Trimming his regular season 3.35 GAA to a stingy 2.70 in the 1982 playoffs, King Richard forged an unlikely path through the Flames, Kings, and Blackhawks to the Stanley Cup Finals. The Canucks Cinderella story ended, however, when he met his former team in the third of their four year dynasty.

Winning club MVP honors for three years ('81, '82, '85) before being traded to Hartford for Steve Weeks in 1988 and subsequently retiring from the game, Brodeur remains a West Coast hockey hero .

Today Richard resides in Vancouver playing with the Canucks Alumni team, teaching toddlers and teens his trade at King Richard Brodeur's Hockey School, supporting local charities through the Richard Brodeur Celebrity Golf Classic, and painting local landscapes and childhood hockey scenes that may be found on display at Diskin Galleries.

Richard Brodeur. Once a Canuck. Always a King.

That's today in NHL history.

Thursday, September 13, 2018

Today In NHL History - Jared McCann Hugs Ref

On September 13th in 2015, Vancouver Canucks prospect Jared McCann scored his first goal for the pro club during an all-rookie match-up against the Winnipeg Jets during the 2015 Young Stars Classic in Penticton, BC.

What made the marker memorable was McCann's election to celebrate with the referee, engaging him in a long embrace and a pat on the head before his teammates arrived to rejoice the milestone.
When asked afterwards why he hugged the referee after whistling a wrist shot past netminder goaltender Connor Hellebuyck, McCann remarked "he looked lonely over there, he looked like he needed a hug". The Canucks added three more goals to beat the Jets rookie quad 4-1.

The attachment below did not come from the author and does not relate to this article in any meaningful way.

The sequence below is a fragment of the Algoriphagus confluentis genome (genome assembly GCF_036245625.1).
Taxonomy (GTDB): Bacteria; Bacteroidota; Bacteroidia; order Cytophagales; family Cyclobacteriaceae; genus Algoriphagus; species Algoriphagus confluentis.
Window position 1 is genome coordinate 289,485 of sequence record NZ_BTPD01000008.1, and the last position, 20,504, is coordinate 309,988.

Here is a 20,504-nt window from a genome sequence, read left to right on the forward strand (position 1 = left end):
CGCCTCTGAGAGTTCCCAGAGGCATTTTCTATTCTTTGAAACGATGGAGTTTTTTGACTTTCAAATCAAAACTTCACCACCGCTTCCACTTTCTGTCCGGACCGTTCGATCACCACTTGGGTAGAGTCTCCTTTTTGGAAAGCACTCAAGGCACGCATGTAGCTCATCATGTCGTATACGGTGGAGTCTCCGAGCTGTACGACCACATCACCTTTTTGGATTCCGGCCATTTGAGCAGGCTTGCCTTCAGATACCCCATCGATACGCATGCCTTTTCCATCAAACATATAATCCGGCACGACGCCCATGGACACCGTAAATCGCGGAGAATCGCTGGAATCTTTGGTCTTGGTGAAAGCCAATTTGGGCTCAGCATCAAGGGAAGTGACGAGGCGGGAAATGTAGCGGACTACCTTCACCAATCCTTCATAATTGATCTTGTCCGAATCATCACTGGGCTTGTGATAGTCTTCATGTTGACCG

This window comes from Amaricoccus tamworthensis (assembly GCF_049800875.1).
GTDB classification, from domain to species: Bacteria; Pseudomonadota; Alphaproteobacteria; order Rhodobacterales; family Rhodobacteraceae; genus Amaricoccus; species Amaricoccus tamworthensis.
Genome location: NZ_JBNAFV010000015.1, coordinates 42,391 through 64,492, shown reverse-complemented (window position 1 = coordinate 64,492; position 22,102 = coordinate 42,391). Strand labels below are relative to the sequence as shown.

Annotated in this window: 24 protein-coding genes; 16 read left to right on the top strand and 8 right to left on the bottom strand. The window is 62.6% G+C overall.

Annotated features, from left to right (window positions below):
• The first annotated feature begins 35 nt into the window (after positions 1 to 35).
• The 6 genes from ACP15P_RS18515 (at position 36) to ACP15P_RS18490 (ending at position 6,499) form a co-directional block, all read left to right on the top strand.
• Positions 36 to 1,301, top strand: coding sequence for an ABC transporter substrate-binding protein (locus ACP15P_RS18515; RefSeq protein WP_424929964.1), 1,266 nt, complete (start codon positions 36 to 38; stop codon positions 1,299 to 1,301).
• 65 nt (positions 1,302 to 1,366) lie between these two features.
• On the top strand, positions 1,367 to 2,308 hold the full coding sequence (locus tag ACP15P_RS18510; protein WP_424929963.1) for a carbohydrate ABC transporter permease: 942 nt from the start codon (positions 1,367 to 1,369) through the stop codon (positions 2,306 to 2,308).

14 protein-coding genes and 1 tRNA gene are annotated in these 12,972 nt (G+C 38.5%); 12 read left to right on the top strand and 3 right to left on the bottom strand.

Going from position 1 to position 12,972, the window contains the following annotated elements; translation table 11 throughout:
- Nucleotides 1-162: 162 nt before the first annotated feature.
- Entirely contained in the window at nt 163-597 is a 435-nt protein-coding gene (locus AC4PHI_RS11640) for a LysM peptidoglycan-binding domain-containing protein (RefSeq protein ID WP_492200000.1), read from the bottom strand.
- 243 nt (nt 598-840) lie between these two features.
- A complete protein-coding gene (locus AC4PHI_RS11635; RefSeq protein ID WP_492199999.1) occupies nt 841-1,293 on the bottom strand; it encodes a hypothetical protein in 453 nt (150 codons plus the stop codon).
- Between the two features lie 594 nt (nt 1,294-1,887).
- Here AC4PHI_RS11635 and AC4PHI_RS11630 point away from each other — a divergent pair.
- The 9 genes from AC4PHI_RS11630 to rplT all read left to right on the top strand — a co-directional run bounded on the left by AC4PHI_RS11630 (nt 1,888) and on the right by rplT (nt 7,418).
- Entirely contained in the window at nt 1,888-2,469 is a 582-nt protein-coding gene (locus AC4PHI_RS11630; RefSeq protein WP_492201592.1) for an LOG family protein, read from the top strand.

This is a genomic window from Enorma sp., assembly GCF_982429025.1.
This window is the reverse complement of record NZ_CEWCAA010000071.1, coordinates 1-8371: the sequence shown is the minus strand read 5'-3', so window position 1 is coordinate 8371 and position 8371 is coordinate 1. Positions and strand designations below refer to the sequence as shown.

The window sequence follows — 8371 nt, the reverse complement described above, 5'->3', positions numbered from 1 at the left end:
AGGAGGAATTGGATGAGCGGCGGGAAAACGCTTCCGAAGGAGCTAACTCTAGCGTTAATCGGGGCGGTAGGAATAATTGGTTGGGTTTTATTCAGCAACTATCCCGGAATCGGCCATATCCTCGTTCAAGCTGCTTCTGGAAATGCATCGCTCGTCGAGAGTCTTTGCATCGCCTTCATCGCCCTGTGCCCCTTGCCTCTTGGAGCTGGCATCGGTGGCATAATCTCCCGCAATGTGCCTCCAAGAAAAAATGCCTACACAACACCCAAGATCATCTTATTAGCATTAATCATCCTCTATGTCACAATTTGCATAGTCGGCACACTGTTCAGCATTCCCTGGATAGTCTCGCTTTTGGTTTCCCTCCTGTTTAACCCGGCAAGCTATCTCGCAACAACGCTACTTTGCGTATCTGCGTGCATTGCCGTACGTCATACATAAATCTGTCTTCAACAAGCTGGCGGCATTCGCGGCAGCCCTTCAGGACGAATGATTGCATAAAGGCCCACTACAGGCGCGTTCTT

That's today in NHL history.

Today In NHL History - Anson Carter Snubs Canucks

On September 13th in 2006, Anson Carter rejected a one year $1.7 million offer from the Vancouver Canucks to skate with future Art Ross winning twins Henrik (2010) and Daniel Sedin (2011) on the 'Brothers Line', electing instead to sign with the Columbus Blue Jackets for one year at $2.5 million.

Having led the team in goals (33) and earned the club's Most Exciting Player award (2006), Carter was confident he had a home in Vancouver and allegedly demanded a three year contract worth $9 million. The signings of the Sedins, Roberto Luongo and Willie Mitchell, however, depleted the club's resources for Carter.

The top line vacancy was eventually awarded to Alex Burrows who thrived with the Sedins and succeeded Anson as the Canucks Most Exciting Player for three consecutive seasons (2008, 2009, 2010).

Carter's tenure with Columbus lasted 54 games (27 pts) before being traded to the Carolina Hurricanes for a 2008 5th round pick (Tomas Kubalik). Carter collected just one point in his 10 games with Carolina, skating only 64 games in what would be his final NHL season. Despite earning an invite to the Edmonton Oilers training camp the following season, the right winger failed to crack the roster.

And like that, he's gone.

Anson Carter's ten season NHL career spanning eight different teams (Capitals, Bruins, Oilers, Rangers, Kings, Canucks, Blue Jackets, Hurricanes) was over at the age of 32. One can only wonder what might have been if Carter had renewed with the Canucks and skated with the Sedins as they entered their prime playing days. I wonder if player agent Pat Brisson overplayed his hand advising Anson to chase market value when a hometown discount would have been far richer.

That's today in NHL history.

Wednesday, September 12, 2018

Today In NHL History - Heatley Trade (OTT-SJS)

On September 12th in 2009, the Ottawa Senators shipped a disgruntled Dany Heatley and a 5th round pick in the 2010 Draft (Isaac MacLeod) to the San Jose Sharks for Jonathon Cheechoo, Milan Michalek and a 2nd round pick (Kent Simpson).

The two-time 50 goal scorer (2006, 2007) and Calder winning (2002) winger publicly demanded a trade three months earlier, a mere two years into his six year $45m deal with the club, handcuffing GM Bryan Murray into settling for less than market value for his prized possession.